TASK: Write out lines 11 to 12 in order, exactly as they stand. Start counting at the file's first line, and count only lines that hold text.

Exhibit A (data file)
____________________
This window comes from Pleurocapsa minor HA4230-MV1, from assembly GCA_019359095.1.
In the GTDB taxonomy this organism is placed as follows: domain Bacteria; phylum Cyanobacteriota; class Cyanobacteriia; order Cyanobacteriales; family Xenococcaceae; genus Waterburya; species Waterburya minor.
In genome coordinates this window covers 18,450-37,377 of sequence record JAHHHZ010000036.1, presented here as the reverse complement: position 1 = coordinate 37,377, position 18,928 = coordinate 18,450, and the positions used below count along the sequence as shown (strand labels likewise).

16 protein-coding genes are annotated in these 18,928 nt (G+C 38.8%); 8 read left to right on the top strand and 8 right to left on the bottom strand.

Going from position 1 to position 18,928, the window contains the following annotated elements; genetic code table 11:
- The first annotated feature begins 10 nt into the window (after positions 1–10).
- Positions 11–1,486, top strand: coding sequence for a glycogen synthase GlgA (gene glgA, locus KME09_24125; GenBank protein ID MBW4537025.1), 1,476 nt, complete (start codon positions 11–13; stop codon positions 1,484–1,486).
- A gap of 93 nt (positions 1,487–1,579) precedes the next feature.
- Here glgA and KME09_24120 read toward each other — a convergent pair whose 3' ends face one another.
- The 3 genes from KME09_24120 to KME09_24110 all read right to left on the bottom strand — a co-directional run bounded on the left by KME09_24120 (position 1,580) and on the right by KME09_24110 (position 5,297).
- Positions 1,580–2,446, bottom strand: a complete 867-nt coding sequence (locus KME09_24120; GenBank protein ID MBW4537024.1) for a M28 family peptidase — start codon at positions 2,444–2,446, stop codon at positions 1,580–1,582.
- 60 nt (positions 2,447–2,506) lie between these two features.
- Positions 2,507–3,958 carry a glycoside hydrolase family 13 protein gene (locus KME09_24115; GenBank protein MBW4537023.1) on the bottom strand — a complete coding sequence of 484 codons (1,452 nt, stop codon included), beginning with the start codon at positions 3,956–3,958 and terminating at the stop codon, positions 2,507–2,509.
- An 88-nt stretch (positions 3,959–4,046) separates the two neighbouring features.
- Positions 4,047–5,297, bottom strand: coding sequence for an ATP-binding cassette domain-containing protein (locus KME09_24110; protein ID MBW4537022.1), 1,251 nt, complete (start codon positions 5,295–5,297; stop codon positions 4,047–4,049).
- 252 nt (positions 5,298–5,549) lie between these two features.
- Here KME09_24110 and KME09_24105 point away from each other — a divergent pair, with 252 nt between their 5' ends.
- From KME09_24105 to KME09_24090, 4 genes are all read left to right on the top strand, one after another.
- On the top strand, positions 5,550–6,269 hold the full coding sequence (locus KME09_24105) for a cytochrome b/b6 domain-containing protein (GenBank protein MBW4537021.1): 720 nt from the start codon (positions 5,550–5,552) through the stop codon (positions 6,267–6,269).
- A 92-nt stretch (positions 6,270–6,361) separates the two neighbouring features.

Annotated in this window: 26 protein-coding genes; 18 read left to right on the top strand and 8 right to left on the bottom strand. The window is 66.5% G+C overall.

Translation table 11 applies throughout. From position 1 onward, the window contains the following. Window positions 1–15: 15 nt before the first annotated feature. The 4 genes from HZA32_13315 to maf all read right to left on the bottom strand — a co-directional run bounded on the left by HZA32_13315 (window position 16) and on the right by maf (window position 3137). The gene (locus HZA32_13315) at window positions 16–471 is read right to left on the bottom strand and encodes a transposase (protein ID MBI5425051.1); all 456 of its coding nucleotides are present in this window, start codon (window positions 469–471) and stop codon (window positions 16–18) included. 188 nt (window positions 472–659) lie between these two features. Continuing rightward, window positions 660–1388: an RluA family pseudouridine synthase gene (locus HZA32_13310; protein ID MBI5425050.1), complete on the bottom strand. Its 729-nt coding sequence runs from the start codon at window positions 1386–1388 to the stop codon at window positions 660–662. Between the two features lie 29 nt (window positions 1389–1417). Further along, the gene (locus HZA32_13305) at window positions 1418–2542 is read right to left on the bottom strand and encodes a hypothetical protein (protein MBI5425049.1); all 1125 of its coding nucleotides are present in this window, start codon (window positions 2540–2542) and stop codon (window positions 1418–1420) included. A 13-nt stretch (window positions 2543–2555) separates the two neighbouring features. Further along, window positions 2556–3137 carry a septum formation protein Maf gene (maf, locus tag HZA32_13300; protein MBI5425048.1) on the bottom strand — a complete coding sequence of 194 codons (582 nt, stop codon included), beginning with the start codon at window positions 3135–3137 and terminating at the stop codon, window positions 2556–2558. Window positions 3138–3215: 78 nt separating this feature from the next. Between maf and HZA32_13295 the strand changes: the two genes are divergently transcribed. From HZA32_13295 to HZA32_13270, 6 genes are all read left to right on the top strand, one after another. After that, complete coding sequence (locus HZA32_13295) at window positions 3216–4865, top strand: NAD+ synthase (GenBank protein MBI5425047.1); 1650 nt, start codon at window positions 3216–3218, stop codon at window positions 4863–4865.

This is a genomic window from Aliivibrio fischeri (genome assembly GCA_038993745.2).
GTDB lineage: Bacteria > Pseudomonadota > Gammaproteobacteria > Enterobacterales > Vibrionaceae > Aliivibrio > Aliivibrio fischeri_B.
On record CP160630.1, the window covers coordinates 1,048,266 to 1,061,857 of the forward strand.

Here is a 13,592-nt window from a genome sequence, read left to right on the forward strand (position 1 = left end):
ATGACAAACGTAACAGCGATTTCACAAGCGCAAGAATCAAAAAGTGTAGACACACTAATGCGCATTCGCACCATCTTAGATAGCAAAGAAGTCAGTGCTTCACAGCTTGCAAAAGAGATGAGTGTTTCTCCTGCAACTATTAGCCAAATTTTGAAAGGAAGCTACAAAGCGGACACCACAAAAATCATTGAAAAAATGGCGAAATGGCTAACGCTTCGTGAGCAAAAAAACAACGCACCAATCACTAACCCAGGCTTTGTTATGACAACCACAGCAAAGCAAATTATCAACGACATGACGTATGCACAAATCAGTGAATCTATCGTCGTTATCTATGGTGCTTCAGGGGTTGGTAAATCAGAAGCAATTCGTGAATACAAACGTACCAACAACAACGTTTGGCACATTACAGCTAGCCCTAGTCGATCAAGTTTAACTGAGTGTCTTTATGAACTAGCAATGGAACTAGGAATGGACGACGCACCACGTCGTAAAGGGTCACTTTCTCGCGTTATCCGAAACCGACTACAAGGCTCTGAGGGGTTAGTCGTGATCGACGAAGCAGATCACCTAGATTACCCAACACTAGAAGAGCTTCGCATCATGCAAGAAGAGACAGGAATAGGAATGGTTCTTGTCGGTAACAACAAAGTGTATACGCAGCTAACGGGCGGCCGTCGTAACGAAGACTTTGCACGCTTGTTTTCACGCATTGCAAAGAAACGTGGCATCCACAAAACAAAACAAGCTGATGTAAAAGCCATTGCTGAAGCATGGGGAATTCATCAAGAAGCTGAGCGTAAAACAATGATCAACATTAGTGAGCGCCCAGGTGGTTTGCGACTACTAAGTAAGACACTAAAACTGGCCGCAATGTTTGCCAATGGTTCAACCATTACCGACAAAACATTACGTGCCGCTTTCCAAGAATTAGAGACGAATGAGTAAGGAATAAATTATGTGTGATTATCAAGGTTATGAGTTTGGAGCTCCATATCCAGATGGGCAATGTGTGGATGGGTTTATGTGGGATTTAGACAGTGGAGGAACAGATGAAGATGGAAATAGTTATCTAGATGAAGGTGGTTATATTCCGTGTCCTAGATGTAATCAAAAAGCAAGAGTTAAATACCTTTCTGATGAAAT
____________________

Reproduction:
- Positions 1,580–2,446, bottom strand: a complete 867-nt coding sequence (locus KME09_24120; GenBank protein ID MBW4537024.1) for a M28 family peptidase — start codon at positions 2,444–2,446, stop codon at positions 1,580–1,582.
- 60 nt (positions 2,447–2,506) lie between these two features.